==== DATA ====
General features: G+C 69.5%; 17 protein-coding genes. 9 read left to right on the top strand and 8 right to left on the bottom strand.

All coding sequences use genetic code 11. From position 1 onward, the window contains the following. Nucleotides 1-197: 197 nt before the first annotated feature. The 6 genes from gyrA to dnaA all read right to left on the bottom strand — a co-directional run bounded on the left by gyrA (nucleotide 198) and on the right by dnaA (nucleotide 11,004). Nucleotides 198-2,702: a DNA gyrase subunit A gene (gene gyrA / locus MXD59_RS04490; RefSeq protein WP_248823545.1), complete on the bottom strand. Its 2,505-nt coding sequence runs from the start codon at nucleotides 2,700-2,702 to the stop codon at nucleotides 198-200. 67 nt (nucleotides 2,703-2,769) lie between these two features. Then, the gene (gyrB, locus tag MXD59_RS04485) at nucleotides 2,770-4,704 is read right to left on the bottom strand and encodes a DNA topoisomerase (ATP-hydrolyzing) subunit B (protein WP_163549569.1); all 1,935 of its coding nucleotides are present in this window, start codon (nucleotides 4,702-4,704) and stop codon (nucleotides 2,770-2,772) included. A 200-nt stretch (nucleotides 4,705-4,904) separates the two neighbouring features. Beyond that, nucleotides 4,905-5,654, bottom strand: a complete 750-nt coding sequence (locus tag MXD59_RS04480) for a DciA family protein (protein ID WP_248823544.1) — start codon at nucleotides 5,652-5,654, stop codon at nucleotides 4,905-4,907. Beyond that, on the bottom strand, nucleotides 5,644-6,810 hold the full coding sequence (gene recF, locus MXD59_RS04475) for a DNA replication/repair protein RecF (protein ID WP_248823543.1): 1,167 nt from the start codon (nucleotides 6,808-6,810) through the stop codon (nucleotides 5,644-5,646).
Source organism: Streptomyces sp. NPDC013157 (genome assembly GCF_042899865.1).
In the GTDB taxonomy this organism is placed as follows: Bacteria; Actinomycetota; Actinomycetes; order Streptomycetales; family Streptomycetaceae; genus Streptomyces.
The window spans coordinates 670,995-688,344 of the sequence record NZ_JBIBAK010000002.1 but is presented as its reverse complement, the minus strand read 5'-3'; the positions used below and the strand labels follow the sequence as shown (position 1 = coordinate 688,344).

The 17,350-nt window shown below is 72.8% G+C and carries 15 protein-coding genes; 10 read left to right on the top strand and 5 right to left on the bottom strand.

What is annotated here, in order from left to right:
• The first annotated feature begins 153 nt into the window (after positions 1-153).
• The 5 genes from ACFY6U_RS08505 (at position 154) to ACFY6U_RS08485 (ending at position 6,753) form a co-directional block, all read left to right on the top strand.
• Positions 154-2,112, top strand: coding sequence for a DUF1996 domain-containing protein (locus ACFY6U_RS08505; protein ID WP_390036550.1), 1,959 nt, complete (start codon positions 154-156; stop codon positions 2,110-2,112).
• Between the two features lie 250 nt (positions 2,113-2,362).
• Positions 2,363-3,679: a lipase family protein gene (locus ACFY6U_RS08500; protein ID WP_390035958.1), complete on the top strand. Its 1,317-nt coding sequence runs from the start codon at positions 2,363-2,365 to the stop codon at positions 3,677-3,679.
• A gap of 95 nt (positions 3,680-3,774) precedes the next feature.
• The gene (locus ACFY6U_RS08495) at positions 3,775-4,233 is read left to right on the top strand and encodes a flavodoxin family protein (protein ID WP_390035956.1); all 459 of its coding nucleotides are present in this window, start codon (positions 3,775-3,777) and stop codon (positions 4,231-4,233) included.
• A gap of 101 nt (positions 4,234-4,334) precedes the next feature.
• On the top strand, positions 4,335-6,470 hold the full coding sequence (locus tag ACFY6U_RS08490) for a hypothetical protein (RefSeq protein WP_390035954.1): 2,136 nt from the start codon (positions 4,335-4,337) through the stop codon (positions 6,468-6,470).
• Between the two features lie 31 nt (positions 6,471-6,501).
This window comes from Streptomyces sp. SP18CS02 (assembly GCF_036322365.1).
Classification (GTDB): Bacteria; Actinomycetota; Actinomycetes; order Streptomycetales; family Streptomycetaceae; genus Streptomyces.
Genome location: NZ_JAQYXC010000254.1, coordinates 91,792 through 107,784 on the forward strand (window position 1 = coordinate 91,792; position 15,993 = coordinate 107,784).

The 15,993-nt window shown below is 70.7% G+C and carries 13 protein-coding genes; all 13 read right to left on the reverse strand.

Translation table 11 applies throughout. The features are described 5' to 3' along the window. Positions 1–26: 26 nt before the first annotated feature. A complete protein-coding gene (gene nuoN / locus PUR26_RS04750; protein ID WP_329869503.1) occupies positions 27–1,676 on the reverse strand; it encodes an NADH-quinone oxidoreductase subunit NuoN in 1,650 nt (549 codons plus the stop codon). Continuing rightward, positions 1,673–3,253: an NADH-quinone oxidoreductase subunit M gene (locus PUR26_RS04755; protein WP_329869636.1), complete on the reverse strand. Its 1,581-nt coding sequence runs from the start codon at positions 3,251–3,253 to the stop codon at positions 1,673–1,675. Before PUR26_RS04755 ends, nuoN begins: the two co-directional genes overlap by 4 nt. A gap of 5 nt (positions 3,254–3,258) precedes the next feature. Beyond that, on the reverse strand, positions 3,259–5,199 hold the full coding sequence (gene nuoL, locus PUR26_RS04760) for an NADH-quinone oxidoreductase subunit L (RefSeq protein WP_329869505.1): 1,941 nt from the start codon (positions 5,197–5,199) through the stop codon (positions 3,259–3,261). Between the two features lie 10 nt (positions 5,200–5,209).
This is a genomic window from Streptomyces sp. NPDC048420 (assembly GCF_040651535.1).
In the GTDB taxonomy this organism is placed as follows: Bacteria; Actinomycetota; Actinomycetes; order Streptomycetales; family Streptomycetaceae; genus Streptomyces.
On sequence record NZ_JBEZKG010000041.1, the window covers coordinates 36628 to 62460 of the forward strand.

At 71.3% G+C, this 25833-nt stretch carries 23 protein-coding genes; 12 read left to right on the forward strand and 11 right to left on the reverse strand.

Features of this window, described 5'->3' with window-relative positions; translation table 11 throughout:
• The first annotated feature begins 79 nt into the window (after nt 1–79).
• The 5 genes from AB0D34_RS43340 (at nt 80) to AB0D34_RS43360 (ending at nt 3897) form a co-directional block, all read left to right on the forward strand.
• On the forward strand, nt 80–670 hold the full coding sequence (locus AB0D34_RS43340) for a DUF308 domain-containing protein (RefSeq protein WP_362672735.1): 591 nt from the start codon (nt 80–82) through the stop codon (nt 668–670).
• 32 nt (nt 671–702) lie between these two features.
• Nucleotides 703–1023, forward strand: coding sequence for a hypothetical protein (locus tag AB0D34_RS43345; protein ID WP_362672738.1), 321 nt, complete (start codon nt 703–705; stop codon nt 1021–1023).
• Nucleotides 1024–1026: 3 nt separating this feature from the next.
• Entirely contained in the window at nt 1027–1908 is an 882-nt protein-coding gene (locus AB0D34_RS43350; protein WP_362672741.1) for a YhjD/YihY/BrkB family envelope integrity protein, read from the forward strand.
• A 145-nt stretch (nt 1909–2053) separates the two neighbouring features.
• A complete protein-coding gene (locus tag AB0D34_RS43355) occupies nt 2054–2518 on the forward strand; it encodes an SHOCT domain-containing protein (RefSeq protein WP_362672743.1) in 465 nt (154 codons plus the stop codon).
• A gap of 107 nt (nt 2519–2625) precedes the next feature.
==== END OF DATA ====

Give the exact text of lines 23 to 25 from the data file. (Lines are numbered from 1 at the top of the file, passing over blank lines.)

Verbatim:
This is a genomic window from Streptomyces sp. NPDC048420 (assembly GCF_040651535.1).
In the GTDB taxonomy this organism is placed as follows: Bacteria; Actinomycetota; Actinomycetes; order Streptomycetales; family Streptomycetaceae; genus Streptomyces.
On sequence record NZ_JBEZKG010000041.1, the window covers coordinates 36628 to 62460 of the forward strand.